When last year's county elections ended with eight new members taking office in the 13-member Shelby County Commission, hopes were high that the body might avail itself of the opportunity to start anew, casting aside the partisan divisions of the past and working in unaccustomed harmony. A breath of fresh air, as it were.
Then came the exhalation — and some disillusionment — as personal and political agendas made for what was arguably tougher going than before. A cynic might look at it this way: Some on the commission are running for county mayor or other higher office down the line, while others are hoping to expand their power base on the commission itself or in the community at large — or maybe just working on their resumes.
Whatever the case, the partisan divides have reasserted themselves, for better or for worse. An example of the former, in our judgment, was the recent passage of living-wage legislation, more or less a party-line affair, with Democrats in control. An example of the latter was the pell-mell rush to establish a second Juvenile Court judgeship — an end justifiable in itself, we think, but one that has often progressed without benefit of ordinary protocols or simple civilities.
In some ways, it would appear, the turnover of the commission's members has made for minimal continuity and a bumpy transition indeed. A tip of the hat here to commission chairman Joe Ford, whose work ethic and generally acknowledged sense of fairness have kept the body more or less on course and less quarrelsome than it might be.
All of this is relevant to new developments on the Memphis City Council, which last week saw two more members — the legally beleaguered Rickey Peete and another council veteran, E.C. Jones — announce that they would not seek reelection this year. That makes six dropouts so far, and it ain't over yet.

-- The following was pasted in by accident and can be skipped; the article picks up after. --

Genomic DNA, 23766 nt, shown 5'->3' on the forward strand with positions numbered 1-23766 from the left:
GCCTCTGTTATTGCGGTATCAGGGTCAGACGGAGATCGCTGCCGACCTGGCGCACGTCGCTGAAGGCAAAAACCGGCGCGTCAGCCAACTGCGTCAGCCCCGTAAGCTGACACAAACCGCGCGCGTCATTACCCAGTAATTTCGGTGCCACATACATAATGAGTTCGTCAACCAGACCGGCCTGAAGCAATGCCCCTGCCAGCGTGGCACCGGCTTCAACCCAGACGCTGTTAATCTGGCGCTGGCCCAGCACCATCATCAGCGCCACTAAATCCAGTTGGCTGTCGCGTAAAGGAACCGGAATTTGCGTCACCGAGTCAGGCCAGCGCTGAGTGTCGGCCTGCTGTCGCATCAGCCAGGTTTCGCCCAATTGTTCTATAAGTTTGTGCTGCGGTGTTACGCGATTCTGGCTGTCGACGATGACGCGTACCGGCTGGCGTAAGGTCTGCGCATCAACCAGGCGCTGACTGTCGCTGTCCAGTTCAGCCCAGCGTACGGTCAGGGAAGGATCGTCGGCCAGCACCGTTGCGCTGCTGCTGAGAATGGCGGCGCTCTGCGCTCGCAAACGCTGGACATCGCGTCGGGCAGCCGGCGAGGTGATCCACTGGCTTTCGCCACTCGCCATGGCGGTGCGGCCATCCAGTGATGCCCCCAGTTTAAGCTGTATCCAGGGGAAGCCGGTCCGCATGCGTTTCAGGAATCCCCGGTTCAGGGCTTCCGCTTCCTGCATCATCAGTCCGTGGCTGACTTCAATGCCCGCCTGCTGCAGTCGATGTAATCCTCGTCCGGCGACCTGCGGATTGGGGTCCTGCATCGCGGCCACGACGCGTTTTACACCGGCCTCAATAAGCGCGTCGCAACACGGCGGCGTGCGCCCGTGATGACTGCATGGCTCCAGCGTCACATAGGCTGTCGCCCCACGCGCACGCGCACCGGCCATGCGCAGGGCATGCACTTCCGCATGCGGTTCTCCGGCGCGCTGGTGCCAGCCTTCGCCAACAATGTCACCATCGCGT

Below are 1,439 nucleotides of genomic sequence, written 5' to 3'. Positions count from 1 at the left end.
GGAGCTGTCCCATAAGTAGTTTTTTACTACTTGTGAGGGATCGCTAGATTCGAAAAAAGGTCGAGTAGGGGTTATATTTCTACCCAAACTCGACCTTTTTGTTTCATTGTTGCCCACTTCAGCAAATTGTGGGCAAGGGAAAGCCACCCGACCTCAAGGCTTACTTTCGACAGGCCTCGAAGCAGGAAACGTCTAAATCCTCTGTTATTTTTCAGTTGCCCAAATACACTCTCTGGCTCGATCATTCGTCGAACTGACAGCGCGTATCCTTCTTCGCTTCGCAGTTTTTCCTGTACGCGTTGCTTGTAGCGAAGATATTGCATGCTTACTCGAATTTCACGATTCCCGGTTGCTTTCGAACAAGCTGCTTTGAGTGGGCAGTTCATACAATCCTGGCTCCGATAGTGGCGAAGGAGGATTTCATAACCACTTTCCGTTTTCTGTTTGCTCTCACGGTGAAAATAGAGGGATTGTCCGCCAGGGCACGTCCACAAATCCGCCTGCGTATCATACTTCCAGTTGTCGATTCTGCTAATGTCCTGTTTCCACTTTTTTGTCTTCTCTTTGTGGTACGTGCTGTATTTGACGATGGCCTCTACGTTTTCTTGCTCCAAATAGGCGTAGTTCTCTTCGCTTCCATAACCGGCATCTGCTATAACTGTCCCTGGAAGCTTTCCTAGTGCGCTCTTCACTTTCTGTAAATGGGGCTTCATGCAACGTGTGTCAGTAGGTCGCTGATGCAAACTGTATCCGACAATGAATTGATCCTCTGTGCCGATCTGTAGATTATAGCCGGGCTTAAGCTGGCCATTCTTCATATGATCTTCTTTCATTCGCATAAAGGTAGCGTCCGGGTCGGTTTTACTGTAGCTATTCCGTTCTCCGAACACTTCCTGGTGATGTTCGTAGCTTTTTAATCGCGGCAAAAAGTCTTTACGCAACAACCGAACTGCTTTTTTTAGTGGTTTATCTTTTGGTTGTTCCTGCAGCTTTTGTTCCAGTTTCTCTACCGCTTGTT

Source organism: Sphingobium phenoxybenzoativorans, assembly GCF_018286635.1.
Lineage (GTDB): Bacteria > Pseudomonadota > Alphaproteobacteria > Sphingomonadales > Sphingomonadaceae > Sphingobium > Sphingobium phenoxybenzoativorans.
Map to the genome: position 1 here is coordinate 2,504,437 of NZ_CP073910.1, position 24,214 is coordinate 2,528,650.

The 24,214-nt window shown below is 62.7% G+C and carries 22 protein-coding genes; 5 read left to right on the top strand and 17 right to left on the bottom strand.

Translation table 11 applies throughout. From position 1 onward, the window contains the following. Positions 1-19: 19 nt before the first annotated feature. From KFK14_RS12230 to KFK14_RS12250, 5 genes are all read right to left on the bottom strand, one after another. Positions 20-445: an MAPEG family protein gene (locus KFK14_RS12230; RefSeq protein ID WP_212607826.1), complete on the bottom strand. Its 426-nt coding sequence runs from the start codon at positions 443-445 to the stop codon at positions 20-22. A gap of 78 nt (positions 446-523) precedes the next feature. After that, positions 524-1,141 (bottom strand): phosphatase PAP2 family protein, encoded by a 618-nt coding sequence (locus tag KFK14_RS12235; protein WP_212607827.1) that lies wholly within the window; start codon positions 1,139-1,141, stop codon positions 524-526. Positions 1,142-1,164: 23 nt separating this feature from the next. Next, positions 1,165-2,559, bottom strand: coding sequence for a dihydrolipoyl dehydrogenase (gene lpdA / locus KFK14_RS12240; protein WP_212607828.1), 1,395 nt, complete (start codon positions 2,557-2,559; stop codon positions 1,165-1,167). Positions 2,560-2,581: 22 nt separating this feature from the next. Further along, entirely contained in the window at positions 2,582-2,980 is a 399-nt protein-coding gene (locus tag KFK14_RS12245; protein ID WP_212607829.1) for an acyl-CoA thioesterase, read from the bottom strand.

The strong likelihood exists, in fact, that, by the time the 2007 election season is over, the council will have experienced a shakeup in its membership at least as complete as the one the commission has undergone.
This could be good news or bad news, depending on who the replacements are. We are inclined to be optimistic, in that city voters are likely to be motivated much more by reaction to real or alleged scandals, some of them quite fresh, than were county voters last year.
Indeed, since a full month and a half remain before the filing deadline for city office, the opportunity for a full and systematic regeneration would seem to be at hand. One of the persistent refrains during last year's 9th District congressional campaigns was a general lament at the presence of so many worthy candidates, many of them new and promising faces, in a race that could finally have only one winner.
It was argued at the time that some of these candidates were putting the cart before the horse and that their talents and fresh approaches were more sorely needed at the local level. What seemed true then is even more compelling now. The City Council, like the County Commission before it, is in for significant change. We'd like to see an enlarged field of prospects — similar in size and variety and enthusiasm, say, to the one that answered the call last year for election to the Charter Commission.